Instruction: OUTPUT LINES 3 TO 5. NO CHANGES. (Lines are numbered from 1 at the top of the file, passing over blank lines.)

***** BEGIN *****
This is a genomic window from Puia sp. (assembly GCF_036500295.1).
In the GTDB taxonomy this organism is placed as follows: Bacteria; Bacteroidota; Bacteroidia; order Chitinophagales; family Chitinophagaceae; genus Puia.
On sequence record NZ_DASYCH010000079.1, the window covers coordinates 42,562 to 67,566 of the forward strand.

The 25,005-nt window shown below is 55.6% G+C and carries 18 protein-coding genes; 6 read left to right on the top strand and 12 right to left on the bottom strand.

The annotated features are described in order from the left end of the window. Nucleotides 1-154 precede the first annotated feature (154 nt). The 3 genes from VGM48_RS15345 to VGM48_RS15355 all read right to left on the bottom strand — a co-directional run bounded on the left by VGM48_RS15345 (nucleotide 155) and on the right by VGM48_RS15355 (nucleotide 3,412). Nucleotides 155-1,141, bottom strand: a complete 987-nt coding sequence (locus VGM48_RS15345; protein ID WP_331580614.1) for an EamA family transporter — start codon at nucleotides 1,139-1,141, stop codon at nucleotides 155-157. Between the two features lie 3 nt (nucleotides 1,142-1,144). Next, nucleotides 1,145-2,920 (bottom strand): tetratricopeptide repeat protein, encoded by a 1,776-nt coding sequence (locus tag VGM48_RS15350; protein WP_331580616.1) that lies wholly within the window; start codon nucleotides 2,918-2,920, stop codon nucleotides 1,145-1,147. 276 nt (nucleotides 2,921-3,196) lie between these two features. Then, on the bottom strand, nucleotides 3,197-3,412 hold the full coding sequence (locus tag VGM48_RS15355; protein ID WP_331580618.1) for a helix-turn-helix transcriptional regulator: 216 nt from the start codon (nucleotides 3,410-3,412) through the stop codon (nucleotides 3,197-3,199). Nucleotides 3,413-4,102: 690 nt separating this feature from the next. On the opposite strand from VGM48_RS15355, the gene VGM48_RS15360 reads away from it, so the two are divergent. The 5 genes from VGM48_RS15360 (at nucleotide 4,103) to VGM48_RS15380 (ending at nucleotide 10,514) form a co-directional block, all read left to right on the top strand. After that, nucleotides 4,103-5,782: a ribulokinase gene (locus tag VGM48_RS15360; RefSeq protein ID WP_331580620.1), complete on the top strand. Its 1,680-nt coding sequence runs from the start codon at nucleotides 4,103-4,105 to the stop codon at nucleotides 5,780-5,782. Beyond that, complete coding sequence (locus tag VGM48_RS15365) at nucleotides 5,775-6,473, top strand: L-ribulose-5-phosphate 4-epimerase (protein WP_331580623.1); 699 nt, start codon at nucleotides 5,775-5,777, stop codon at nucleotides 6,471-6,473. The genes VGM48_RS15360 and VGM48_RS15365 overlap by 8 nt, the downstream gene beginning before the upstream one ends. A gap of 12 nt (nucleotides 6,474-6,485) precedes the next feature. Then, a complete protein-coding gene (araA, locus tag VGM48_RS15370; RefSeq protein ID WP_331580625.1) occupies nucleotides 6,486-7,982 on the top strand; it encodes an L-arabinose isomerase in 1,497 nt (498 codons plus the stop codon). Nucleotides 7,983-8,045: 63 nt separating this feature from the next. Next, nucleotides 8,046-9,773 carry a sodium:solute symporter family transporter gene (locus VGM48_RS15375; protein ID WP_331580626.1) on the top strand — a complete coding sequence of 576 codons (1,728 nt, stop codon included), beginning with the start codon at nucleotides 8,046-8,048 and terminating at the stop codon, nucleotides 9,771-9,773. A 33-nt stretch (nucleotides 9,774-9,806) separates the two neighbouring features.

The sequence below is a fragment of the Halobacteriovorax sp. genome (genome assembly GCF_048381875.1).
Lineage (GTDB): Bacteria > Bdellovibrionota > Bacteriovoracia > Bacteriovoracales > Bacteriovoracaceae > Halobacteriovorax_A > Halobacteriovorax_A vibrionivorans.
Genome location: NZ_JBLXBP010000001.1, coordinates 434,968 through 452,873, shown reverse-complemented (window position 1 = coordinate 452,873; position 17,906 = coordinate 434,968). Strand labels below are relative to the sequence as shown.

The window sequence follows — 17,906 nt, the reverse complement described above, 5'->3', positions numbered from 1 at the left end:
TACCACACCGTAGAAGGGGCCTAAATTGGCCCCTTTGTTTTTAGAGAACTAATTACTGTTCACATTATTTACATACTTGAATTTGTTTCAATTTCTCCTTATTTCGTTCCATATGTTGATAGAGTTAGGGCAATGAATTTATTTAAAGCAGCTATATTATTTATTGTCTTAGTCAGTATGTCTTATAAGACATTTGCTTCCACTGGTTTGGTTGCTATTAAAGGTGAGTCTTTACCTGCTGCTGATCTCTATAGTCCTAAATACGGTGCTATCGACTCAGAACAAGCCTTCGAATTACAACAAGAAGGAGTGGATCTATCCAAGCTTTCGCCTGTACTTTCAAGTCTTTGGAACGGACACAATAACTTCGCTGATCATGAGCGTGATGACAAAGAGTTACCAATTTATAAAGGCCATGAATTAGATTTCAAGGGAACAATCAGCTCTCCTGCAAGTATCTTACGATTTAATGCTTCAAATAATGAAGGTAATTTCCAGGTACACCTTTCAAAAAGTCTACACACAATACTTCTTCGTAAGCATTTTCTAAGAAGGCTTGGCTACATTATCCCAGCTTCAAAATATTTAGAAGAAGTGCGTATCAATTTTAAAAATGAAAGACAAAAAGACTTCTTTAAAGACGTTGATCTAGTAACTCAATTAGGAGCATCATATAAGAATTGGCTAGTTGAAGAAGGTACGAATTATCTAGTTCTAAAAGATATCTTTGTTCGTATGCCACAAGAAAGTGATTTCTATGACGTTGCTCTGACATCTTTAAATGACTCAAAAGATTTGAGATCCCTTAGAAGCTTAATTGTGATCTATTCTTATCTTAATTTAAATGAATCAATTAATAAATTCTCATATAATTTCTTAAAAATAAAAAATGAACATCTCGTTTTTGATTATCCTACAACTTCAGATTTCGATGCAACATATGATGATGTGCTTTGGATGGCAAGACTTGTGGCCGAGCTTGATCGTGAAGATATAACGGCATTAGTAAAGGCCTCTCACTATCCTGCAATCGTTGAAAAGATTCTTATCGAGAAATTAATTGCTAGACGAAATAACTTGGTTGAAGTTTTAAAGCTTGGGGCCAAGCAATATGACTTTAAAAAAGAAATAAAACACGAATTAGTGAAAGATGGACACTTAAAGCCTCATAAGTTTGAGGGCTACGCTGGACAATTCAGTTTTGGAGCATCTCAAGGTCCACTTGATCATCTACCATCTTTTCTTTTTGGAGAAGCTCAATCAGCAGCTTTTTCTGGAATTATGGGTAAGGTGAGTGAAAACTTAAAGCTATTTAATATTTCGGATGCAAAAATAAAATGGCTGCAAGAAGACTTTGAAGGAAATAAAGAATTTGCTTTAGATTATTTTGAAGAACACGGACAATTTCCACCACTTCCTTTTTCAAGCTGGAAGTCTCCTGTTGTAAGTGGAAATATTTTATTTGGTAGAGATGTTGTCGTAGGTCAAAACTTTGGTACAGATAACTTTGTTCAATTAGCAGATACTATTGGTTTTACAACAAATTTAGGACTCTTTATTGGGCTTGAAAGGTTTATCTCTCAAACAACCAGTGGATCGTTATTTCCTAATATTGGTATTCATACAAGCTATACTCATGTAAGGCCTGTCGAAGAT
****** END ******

On sequence record NZ_DASYCH010000079.1, the window covers coordinates 42,562 to 67,566 of the forward strand.

The 25,005-nt window shown below is 55.6% G+C and carries 18 protein-coding genes; 6 read left to right on the top strand and 12 right to left on the bottom strand.

The annotated features are described in order from the left end of the window. Nucleotides 1-154 precede the first annotated feature (154 nt). The 3 genes from VGM48_RS15345 to VGM48_RS15355 all read right to left on the bottom strand — a co-directional run bounded on the left by VGM48_RS15345 (nucleotide 155) and on the right by VGM48_RS15355 (nucleotide 3,412). Nucleotides 155-1,141, bottom strand: a complete 987-nt coding sequence (locus VGM48_RS15345; protein ID WP_331580614.1) for an EamA family transporter — start codon at nucleotides 1,139-1,141, stop codon at nucleotides 155-157. Between the two features lie 3 nt (nucleotides 1,142-1,144). Next, nucleotides 1,145-2,920 (bottom strand): tetratricopeptide repeat protein, encoded by a 1,776-nt coding sequence (locus tag VGM48_RS15350; protein WP_331580616.1) that lies wholly within the window; start codon nucleotides 2,918-2,920, stop codon nucleotides 1,145-1,147. 276 nt (nucleotides 2,921-3,196) lie between these two features. Then, on the bottom strand, nucleotides 3,197-3,412 hold the full coding sequence (locus tag VGM48_RS15355; protein ID WP_331580618.1) for a helix-turn-helix transcriptional regulator: 216 nt from the start codon (nucleotides 3,410-3,412) through the stop codon (nucleotides 3,197-3,199). Nucleotides 3,413-4,102: 690 nt separating this feature from the next. On the opposite strand from VGM48_RS15355, the gene VGM48_RS15360 reads away from it, so the two are divergent. The 5 genes from VGM48_RS15360 (at nucleotide 4,103) to VGM48_RS15380 (ending at nucleotide 10,514) form a co-directional block, all read left to right on the top strand. After that, nucleotides 4,103-5,782: a ribulokinase gene (locus tag VGM48_RS15360; RefSeq protein ID WP_331580620.1), complete on the top strand. Its 1,680-nt coding sequence runs from the start codon at nucleotides 4,103-4,105 to the stop codon at nucleotides 5,780-5,782. Beyond that, complete coding sequence (locus tag VGM48_RS15365) at nucleotides 5,775-6,473, top strand: L-ribulose-5-phosphate 4-epimerase (protein WP_331580623.1); 699 nt, start codon at nucleotides 5,775-5,777, stop codon at nucleotides 6,471-6,473. The genes VGM48_RS15360 and VGM48_RS15365 overlap by 8 nt, the downstream gene beginning before the upstream one ends. A gap of 12 nt (nucleotides 6,474-6,485) precedes the next feature. Then, a complete protein-coding gene (araA, locus tag VGM48_RS15370; RefSeq protein ID WP_331580625.1) occupies nucleotides 6,486-7,982 on the top strand; it encodes an L-arabinose isomerase in 1,497 nt (498 codons plus the stop codon). Nucleotides 7,983-8,045: 63 nt separating this feature from the next. Next, nucleotides 8,046-9,773 carry a sodium:solute symporter family transporter gene (locus VGM48_RS15375; protein ID WP_331580626.1) on the top strand — a complete coding sequence of 576 codons (1,728 nt, stop codon included), beginning with the start codon at nucleotides 8,046-8,048 and terminating at the stop codon, nucleotides 9,771-9,773. A 33-nt stretch (nucleotides 9,774-9,806) separates the two neighbouring features.